Here Be Starbucks
Starbucks Coffee, at least in its US branches, is celebrating nothing in particular by inviting consumers and customers in the United States to enjoy a free pastry with the purchase of a beverage. Apparently, Starbucks just got rid of artificial flavors, dyes, trans fats, and high-fructose corn syrup in its pastry selections, although you can never be too sure with the Venti mocha frappucino. As with everything “free,” the fine print in the invitation can make you think twice about getting a free bagel.
Thorstein Veblen – the Viking rock god of economics – once wrote that conspicuous consumption happens because people accumulate enough wealth to be economically capable of showing off. Starbucks is to Veblen’s conspicuous consumption as Disneyland was to Jean Baudrillard’s simulacrum: no other place in the world turns out a greater profit from non-essential goods than the McDonald’s of all coffee. The coffee does not have to be good. It just has to be expensive and symbolic. It has to represent the difference between instant coffee and one made in funky machines.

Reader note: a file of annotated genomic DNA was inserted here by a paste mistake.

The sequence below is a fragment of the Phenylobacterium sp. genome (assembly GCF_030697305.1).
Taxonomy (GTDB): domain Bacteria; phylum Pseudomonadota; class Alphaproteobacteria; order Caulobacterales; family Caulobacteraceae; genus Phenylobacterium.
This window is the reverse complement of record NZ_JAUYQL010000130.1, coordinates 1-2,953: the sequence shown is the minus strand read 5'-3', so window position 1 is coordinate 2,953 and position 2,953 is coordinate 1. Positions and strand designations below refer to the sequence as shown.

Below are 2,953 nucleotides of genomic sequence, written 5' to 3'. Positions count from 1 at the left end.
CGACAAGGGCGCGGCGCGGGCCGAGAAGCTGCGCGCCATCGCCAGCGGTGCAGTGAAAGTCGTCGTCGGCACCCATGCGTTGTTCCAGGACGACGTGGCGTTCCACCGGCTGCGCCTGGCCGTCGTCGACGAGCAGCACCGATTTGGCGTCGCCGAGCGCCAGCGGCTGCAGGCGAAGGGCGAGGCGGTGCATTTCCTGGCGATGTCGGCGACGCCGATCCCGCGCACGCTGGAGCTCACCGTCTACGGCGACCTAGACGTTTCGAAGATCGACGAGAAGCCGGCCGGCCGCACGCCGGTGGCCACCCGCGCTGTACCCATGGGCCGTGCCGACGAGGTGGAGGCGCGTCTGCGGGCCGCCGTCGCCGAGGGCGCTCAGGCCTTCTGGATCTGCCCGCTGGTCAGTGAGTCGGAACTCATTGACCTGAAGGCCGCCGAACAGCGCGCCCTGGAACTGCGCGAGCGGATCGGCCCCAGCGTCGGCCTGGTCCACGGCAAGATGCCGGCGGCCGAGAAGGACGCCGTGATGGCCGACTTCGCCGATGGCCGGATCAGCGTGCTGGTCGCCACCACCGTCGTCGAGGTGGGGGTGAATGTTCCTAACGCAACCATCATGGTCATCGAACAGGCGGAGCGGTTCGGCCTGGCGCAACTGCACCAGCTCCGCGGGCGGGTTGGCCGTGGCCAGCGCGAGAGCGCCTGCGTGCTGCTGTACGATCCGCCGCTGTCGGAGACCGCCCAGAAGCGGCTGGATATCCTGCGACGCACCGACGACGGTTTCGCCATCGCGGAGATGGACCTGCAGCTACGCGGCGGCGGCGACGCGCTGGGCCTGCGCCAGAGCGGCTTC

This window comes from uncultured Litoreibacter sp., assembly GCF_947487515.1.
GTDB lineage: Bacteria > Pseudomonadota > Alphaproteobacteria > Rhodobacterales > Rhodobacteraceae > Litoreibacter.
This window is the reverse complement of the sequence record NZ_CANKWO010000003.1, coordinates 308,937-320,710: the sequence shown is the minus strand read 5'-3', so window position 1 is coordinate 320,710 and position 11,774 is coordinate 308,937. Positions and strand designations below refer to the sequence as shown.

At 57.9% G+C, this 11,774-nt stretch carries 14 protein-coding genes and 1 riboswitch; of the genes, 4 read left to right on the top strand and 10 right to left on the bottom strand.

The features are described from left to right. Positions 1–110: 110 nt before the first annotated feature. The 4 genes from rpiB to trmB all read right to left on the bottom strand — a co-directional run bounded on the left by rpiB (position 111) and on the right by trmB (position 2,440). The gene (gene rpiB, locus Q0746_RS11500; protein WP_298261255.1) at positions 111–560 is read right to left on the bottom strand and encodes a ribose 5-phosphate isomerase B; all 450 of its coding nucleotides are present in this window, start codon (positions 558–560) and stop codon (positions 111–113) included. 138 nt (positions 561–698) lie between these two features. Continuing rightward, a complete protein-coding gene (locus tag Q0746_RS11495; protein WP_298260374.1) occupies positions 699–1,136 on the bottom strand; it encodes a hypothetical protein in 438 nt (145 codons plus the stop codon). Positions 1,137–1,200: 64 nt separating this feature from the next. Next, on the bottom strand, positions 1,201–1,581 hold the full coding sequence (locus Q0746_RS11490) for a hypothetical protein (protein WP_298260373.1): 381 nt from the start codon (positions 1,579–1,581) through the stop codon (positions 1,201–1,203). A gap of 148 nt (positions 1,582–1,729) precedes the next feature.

I’m not one for coffee, but the thing with Veblen goods is that as non-essential as they are, and even if they don’t have a useful value to human existence, they’re ubiquitous. There are at least under a dozen Starbucks outlet in the Ortigas area alone, and even more perhaps at Makati. What is sold is a name, an experience, and an ambience. The rest of the day, you’re pretty much drinking a frothy, creamy version of a 3-in-1. You don’t have to get it, though: it’s still Starbucks. At least here, these non-essential goods also include college kids doing the top-view emo pose with cellphone cameras.
To me, though, there’s no coffee better than Pokka. They have yet to import Pokka vending machines from Japan that could hand me all that umami goodness in a can, so for now, it’s a cold Coke. Or two.